The coach was set for an awkward summer of questioning over whether he has weakened last year's treble winners, but their DFB-Pokal final triumph will keep his critics quiet
By Miles Chambers
When Bayern Munich were riding high on a wave of euphoria as they romped to a Bundesliga triumph in record-breaking style, it was unthinkable that they could have ended of the season dogged by pessimism.
Real Madrid's 5-0 humiliation in the Champions League last month left a scar on their season which is impossible to erase, but Saturday's DFB-Pokal victory over Borussia Dortmund has certainly started the healing process.
Pep Guardiola was the man at the centre of the storm, with his critics baffled as to why he was forcing the style he honed at Barcelona upon the Bavarians. They looked toothless against Carlo Ancelotti's men in Europe, while defeats to Dortmund and Augsburg in the league had left them struggling to string wins together where just a few months ago they had looked unbeatable.
They had celebrated in style in their final game of the Bundesliga campaign, with beer showers galore, but it merely masked the problems as they needed a very late goal in their 1-0 victory over lowly Stuttgart to avoid ending their league campaign with a whimper.
Defeat in the DFB-Pokal fine would have made for an awkward summer for Guardiola, with the final month of failure overshadowing what could largely be considered sweeping success. When Arjen Robben scored in the second half of extra-time you could almost see the weight being physically lifted off the Spaniard's shoulders and Thomas Muller's solo goal with seconds to go was the icing on the cake.
The final itself had a painfully dull first half - Roman Weidenfeller's face-save and Philipp Lahm's injury were the only talking points to drag from 45 minutes of tempo-free football.
The second half sparkled rather than shone, but at least it was endlessly more watchable than the first. Jurgen Klopp, however, will not be keen to rewatch it in a hurry after his team were denied a blatant goal: Mats Hummel's header clearly crossed the goalline before Dante kicked it back on to the field of play, but the officials were blind to the ghost goal.
"We scored a goal that didn't count," Klopp told Sky bitterly after the match. "All of my substitutes saw that. I don't want to pin the blame on the referee, but the goal would have changed a lot.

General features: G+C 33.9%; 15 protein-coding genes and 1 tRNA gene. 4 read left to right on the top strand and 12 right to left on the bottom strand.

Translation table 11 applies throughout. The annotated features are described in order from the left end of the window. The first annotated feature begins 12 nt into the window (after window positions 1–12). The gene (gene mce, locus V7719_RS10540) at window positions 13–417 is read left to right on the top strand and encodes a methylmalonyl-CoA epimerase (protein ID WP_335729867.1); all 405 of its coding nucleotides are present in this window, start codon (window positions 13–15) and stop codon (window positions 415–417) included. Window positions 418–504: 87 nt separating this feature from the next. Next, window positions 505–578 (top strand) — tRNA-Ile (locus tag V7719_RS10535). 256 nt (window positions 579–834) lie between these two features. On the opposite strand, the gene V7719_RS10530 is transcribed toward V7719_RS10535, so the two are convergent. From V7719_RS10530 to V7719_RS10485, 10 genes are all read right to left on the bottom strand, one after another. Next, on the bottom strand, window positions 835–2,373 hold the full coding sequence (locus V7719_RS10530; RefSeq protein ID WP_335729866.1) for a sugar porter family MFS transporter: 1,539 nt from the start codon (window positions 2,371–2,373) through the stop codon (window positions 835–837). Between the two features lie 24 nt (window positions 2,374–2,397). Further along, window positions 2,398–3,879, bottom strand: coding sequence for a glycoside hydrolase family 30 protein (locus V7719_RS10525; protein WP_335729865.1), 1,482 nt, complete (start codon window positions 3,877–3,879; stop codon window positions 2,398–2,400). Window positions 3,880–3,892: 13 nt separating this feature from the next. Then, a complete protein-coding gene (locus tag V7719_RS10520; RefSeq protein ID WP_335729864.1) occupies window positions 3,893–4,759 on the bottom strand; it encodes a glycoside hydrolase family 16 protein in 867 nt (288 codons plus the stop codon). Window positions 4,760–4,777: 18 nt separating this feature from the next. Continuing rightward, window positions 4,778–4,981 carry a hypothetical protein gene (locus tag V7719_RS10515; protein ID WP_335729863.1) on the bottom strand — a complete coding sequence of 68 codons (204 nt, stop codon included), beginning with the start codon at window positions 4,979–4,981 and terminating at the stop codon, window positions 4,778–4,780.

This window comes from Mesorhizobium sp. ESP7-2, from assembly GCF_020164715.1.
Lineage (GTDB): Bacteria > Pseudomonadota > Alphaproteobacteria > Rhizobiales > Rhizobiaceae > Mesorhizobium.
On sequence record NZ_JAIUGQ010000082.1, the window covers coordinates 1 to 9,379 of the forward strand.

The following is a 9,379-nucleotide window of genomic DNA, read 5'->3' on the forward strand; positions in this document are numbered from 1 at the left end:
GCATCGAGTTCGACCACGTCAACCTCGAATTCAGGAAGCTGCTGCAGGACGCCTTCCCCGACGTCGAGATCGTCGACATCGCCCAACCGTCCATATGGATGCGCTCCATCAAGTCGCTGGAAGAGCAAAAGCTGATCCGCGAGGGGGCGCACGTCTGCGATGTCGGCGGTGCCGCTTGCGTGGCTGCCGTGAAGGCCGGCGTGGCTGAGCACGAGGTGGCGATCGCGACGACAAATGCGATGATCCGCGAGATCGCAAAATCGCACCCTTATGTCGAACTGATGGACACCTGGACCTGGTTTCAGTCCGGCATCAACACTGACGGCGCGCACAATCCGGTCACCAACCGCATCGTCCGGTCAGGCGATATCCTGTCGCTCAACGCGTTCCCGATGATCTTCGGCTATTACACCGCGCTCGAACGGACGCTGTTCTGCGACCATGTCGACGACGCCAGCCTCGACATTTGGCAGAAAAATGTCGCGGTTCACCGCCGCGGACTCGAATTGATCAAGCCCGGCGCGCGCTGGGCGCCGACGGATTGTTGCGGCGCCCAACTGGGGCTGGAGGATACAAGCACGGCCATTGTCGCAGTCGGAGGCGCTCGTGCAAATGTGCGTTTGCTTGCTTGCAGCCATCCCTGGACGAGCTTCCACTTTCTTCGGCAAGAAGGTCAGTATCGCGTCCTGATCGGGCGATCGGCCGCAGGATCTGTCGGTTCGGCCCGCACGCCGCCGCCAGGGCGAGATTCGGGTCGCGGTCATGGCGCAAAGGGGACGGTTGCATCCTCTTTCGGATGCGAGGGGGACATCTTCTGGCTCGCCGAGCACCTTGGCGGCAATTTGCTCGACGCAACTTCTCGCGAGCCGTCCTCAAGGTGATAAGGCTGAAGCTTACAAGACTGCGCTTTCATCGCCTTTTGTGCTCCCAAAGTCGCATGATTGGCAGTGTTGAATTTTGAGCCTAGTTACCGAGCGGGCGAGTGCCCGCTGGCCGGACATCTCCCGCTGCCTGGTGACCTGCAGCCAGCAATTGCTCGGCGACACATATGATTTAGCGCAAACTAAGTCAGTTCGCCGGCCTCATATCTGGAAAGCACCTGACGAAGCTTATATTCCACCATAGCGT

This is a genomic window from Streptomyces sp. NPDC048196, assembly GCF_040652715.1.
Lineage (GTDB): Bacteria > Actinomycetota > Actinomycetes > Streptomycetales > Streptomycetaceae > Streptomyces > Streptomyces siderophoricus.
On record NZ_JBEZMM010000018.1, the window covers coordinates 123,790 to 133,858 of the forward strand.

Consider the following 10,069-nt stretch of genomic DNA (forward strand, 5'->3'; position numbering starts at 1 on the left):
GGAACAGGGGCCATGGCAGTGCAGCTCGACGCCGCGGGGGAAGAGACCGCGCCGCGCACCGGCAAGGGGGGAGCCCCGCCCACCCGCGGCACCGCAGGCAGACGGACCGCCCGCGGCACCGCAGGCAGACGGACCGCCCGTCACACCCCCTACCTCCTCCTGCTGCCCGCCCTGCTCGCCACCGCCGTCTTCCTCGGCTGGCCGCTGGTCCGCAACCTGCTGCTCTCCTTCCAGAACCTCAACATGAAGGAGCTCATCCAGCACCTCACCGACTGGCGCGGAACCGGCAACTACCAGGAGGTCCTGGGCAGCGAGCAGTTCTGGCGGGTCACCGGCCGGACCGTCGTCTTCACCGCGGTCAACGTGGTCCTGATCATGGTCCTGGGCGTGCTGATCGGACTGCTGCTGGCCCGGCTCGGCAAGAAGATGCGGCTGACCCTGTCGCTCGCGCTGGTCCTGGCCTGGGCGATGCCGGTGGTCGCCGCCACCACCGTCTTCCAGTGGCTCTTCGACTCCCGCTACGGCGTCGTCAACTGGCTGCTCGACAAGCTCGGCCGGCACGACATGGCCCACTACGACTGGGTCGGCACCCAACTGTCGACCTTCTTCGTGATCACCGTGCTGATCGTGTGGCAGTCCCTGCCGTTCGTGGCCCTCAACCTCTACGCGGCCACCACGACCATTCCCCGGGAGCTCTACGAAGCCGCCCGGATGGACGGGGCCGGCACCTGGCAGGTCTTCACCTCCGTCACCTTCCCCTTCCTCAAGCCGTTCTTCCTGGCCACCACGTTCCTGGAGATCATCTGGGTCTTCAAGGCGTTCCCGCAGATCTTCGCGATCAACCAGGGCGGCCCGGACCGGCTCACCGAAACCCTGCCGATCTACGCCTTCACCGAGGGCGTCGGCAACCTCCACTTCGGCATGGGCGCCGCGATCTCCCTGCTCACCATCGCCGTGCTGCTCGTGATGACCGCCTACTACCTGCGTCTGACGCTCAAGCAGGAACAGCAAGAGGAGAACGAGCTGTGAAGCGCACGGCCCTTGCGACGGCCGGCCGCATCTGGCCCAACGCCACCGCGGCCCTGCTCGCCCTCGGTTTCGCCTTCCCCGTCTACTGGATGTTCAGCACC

"We lost 2-0 though we scored a goal. The referee, Florian Meyer, told me you need the goalline technology for those things."
It is the second season in a row that Dortmund have finished with a heartbreaking defeat at the death to Bayern, with Robben once again their arch-nemesis.
The Dutchman's goal at the Olympiastadion was reminiscent of his Champions League final winner at Wembley last year and the former Real Madrid man relished his chance to shine for Guardiola just like he had for Jupp Heynckes 12 months ago.
"These games are the best," Robben gushed. "You have to enjoy them and you have to be ready. I didn't have the ball as often as I usually do, but I was patient. I knew my chance would come.
"It has been a superb season. We won the cup, the Bundesliga, took lots of records and got to the Champions League semi-final - it is not that bad."
Robben isn't wrong. Their European exit may have been painful but a trophy room with the Bundesliga, DFB-Pokal, Club World Cup and Uefa Super Cup sitting inside will undoubtedly see them through the summer feeling satisfied with their efforts.
Will Guardiola's tiki-taka revolution continue to steamroll on? Who he brings in and who he ships out will be key in figuring out his plans. He claimed after their European embarrassment that he would stick to his guns, but perhaps he will sit down over the summer and re-evaluate.
The honeymoon period is well and truly over for Guardiola now either way and whether he can sustain Bayern's domestic dominance will make or break the coach's time in Germany. But Robben surely can't save Bayern's bacon every time.